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A. Mild Concussions in Children May Not Be So Mild

Narrator: This is Science Today. A UCLA study suggests mild concussions in children may impair the ability of the child's brain to develop to its full potential. Dr. David Hovda, director of the UCLA Brain Injury Research Center, worked with young rats and found while they recovered well from mild concussions, they could not enhance their learning capacity, which is known as plasticity.

Hovda: And we think that this is because that following concussive brain injury, the biomechanics of the injury actually produce a series of neurochemical and metabolic events in the brain that compromises the brain's capacity to enhance its plasticity due to a unique exposure to an enriched environment.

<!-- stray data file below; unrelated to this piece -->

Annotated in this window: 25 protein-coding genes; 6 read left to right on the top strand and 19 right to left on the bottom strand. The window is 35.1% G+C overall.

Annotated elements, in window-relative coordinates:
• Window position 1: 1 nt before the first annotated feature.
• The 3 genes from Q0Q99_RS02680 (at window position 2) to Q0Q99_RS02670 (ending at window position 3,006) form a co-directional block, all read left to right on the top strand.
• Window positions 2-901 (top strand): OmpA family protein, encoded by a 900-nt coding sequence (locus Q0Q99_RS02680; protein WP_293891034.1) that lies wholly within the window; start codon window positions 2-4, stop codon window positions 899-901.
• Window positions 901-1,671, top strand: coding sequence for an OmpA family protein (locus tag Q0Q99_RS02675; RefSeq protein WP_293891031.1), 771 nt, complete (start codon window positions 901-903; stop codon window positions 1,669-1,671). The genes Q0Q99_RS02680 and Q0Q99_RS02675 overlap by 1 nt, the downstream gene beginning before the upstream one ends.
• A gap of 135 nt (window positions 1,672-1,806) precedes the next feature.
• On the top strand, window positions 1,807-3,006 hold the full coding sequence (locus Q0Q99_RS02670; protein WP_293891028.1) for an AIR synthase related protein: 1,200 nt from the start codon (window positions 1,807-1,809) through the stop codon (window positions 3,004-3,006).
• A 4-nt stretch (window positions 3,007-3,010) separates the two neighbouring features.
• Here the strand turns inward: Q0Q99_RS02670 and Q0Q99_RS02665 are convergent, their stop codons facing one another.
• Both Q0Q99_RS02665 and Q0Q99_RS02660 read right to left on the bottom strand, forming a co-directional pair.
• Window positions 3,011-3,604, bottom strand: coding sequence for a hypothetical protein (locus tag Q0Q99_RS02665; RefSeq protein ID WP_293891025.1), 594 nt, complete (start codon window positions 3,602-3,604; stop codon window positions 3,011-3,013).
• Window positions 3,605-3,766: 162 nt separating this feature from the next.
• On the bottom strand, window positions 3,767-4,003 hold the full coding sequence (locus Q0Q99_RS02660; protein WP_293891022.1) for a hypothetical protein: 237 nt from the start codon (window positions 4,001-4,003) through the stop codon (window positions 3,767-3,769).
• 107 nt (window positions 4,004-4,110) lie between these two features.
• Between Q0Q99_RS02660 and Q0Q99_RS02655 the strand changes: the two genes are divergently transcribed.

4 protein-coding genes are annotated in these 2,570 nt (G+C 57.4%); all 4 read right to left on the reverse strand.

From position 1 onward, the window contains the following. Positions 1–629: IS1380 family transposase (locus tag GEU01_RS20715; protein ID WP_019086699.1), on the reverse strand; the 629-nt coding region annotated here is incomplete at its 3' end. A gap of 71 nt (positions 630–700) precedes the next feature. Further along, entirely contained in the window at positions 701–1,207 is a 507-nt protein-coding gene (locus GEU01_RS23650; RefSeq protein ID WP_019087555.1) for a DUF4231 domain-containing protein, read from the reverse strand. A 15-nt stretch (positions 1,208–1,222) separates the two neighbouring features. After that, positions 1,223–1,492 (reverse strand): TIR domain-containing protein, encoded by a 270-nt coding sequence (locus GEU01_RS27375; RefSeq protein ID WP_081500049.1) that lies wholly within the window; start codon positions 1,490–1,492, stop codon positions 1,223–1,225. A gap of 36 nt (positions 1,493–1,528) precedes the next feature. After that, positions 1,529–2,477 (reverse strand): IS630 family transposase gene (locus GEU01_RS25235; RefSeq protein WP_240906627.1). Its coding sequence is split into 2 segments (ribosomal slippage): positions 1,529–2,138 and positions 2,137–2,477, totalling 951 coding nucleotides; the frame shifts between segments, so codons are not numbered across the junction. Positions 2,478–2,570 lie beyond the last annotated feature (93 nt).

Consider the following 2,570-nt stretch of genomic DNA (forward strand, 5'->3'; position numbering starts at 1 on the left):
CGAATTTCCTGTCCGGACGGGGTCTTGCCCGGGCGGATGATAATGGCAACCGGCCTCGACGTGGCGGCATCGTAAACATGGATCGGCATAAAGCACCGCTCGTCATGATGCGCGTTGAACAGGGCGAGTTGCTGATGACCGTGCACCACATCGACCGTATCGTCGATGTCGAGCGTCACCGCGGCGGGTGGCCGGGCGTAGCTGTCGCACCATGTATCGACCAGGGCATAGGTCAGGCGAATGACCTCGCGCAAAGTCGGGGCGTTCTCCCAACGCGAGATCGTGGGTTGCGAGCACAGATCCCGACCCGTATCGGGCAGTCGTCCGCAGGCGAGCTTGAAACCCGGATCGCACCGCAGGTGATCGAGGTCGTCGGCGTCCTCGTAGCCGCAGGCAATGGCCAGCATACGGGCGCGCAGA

Narrator: Hovda says his research suggests that potentially these young brains may need to be treated a little differently than the adult's central nervous system when it's injured.

Hovda: Because the consequences of the reduction in capacity for plasticity may be much greater.

Narrator: For Science Today, I'm Larissa Branin.